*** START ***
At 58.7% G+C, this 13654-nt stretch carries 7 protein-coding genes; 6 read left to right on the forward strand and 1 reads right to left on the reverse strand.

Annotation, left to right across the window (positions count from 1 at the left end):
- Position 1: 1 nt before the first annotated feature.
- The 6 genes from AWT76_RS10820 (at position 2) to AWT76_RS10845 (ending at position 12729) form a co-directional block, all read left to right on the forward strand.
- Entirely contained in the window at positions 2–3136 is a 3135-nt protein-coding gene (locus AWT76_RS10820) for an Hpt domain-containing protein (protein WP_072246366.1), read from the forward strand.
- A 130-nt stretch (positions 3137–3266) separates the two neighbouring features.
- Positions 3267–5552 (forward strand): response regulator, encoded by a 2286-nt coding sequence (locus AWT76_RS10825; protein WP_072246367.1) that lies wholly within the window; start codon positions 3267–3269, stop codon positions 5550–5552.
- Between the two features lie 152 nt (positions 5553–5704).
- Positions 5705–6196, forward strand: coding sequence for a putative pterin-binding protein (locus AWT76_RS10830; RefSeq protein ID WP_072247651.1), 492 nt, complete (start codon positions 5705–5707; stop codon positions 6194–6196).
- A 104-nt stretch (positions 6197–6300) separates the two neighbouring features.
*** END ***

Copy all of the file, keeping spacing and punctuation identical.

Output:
At 58.7% G+C, this 13654-nt stretch carries 7 protein-coding genes; 6 read left to right on the forward strand and 1 reads right to left on the reverse strand.

Annotation, left to right across the window (positions count from 1 at the left end):
- Position 1: 1 nt before the first annotated feature.
- The 6 genes from AWT76_RS10820 (at position 2) to AWT76_RS10845 (ending at position 12729) form a co-directional block, all read left to right on the forward strand.
- Entirely contained in the window at positions 2–3136 is a 3135-nt protein-coding gene (locus AWT76_RS10820) for an Hpt domain-containing protein (protein WP_072246366.1), read from the forward strand.
- A 130-nt stretch (positions 3137–3266) separates the two neighbouring features.
- Positions 3267–5552 (forward strand): response regulator, encoded by a 2286-nt coding sequence (locus AWT76_RS10825; protein WP_072246367.1) that lies wholly within the window; start codon positions 3267–3269, stop codon positions 5550–5552.
- Between the two features lie 152 nt (positions 5553–5704).
- Positions 5705–6196, forward strand: coding sequence for a putative pterin-binding protein (locus AWT76_RS10830; RefSeq protein ID WP_072247651.1), 492 nt, complete (start codon positions 5705–5707; stop codon positions 6194–6196).
- A 104-nt stretch (positions 6197–6300) separates the two neighbouring features.